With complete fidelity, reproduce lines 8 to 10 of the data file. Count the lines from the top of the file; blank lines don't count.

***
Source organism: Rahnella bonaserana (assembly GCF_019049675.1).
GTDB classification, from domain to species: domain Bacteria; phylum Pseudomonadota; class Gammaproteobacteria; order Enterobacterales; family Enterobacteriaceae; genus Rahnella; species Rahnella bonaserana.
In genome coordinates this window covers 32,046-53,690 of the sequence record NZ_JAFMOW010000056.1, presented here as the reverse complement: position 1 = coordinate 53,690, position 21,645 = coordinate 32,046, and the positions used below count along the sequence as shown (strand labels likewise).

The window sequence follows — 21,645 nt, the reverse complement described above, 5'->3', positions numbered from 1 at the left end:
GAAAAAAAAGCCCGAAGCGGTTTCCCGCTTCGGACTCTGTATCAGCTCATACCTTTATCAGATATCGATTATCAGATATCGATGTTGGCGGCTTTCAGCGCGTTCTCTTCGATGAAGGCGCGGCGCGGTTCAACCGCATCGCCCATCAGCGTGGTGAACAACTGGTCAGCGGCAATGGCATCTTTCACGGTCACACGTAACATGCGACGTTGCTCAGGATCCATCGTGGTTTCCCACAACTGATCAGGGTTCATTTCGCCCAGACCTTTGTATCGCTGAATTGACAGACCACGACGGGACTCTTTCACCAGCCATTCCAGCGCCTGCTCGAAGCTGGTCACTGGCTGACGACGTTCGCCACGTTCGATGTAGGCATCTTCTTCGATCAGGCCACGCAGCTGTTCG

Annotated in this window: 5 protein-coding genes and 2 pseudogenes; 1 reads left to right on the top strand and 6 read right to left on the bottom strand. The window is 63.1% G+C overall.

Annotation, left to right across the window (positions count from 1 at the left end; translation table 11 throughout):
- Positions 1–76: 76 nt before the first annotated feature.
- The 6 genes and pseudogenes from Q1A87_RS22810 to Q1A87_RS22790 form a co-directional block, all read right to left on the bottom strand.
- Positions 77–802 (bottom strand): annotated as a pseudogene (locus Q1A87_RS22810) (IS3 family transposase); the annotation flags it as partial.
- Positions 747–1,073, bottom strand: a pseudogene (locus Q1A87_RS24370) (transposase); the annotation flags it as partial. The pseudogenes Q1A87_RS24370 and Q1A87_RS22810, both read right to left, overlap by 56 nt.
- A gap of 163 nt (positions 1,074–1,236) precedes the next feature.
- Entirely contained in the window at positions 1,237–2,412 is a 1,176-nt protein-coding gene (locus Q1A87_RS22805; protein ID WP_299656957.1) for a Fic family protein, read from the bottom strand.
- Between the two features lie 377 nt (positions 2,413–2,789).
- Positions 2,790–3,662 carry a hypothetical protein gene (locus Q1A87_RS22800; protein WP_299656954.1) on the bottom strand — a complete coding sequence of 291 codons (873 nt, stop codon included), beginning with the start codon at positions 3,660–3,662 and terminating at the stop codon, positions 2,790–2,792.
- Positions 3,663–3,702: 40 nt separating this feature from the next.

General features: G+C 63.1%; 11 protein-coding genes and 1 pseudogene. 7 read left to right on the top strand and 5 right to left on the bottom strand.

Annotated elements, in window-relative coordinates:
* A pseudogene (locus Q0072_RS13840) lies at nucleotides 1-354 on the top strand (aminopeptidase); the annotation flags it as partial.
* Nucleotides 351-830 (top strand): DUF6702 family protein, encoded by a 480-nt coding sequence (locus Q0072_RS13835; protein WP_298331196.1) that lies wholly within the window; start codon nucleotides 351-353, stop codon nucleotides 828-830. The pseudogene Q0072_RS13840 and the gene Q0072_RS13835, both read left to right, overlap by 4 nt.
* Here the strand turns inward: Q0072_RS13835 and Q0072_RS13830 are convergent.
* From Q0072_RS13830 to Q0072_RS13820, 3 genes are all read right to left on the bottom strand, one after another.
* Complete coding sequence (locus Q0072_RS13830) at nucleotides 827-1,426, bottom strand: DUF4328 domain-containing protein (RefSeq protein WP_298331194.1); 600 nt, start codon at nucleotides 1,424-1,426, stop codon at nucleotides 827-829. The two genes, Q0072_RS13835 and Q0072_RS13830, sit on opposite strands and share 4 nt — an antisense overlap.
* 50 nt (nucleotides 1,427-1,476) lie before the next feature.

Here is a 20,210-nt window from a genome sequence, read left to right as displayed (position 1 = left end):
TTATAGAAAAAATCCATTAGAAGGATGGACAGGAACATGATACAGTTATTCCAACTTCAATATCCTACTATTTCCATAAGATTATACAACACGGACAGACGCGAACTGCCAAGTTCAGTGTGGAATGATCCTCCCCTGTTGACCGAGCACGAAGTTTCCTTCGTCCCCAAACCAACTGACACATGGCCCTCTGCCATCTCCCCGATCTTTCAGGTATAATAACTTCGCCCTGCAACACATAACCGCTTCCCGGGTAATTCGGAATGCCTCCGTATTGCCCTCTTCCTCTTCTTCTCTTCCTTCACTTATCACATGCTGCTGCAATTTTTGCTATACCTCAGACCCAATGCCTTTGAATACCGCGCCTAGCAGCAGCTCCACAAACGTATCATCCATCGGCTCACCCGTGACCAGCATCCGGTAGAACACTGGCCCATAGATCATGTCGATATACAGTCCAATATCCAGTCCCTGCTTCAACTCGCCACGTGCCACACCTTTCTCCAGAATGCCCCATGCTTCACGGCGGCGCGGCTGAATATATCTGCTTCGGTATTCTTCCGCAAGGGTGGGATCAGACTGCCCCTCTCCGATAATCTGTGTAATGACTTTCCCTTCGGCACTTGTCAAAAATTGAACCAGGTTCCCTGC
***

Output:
- Positions 1–76: 76 nt before the first annotated feature.
- The 6 genes and pseudogenes from Q1A87_RS22810 to Q1A87_RS22790 form a co-directional block, all read right to left on the bottom strand.
- Positions 77–802 (bottom strand): annotated as a pseudogene (locus Q1A87_RS22810) (IS3 family transposase); the annotation flags it as partial.